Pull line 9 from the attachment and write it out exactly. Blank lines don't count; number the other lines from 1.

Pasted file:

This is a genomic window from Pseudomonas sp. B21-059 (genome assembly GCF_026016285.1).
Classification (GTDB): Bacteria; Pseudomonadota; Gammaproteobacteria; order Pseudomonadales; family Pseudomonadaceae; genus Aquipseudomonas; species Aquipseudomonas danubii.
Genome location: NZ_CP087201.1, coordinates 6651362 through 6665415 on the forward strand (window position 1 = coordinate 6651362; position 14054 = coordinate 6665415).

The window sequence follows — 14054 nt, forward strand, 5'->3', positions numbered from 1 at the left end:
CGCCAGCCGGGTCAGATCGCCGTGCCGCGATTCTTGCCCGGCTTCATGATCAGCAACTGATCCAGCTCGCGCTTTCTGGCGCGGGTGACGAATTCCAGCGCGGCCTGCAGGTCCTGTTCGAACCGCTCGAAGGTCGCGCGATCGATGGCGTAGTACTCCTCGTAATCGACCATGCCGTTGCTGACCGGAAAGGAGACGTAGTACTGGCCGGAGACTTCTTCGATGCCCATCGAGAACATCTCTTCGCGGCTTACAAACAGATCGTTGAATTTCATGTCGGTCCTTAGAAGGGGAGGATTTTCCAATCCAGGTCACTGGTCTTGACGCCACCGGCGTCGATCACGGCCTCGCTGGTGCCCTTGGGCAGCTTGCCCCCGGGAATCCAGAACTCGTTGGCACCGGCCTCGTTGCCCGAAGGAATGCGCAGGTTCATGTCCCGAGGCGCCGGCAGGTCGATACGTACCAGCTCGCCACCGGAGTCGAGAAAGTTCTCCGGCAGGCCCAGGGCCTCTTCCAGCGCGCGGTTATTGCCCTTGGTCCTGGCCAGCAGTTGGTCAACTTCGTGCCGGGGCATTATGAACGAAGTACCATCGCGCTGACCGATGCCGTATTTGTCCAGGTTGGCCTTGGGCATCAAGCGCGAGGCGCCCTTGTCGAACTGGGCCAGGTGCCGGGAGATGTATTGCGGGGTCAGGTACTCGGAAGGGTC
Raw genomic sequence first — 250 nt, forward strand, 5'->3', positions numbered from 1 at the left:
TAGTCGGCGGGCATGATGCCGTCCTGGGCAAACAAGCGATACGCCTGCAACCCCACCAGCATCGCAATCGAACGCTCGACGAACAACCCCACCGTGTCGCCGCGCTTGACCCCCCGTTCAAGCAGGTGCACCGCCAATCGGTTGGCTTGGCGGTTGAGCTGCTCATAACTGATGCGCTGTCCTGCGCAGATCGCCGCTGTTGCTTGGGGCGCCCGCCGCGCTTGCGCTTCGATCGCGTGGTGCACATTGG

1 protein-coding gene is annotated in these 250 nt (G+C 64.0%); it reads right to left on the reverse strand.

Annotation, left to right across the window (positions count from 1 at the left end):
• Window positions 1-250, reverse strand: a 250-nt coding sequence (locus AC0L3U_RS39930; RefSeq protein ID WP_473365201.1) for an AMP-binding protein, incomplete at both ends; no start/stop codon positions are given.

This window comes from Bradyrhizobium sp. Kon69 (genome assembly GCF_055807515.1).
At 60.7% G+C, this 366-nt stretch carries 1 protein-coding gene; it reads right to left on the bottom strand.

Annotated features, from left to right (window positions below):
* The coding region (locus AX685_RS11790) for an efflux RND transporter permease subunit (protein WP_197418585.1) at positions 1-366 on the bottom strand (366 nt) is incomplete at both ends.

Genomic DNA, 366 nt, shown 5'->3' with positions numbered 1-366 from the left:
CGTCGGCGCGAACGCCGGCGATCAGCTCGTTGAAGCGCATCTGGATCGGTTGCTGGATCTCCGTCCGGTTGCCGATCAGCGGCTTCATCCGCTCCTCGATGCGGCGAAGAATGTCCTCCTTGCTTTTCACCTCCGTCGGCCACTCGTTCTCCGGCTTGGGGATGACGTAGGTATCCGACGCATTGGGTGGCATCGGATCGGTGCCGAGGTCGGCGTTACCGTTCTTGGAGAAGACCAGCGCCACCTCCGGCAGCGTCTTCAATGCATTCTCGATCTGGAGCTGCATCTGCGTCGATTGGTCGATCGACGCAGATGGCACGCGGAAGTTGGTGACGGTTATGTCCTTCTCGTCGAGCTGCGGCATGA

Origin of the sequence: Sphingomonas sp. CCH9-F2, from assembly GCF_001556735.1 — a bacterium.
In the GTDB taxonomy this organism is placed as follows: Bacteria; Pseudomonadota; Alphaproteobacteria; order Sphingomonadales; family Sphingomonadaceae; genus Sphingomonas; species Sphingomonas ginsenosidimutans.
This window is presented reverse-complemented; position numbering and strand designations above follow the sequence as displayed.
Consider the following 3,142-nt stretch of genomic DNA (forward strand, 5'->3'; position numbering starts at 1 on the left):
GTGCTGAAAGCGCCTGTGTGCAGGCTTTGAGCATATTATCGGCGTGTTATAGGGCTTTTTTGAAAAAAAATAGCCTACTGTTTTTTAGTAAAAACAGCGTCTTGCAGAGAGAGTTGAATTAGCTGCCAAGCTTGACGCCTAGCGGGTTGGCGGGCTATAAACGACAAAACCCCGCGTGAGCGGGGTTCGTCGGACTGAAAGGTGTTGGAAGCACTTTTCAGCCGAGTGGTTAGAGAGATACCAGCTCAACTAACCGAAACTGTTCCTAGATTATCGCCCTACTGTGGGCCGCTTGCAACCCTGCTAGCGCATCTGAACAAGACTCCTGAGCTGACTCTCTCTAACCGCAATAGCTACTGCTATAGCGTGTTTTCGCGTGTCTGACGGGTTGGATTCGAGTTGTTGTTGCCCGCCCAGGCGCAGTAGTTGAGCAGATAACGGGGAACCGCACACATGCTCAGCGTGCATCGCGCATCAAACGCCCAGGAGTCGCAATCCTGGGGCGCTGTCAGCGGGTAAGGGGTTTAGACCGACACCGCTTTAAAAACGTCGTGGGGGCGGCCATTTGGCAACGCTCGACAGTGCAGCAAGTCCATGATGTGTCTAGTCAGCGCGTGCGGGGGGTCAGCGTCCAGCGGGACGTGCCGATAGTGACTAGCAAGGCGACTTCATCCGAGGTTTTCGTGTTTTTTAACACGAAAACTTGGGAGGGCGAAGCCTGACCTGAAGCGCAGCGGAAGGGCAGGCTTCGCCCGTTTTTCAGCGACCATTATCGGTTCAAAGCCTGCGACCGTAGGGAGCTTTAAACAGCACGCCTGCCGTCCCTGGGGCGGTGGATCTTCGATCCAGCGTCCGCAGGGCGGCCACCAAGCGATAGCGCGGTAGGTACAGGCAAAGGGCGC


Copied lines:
Annotation, left to right across the window (positions count from 1 at the left end):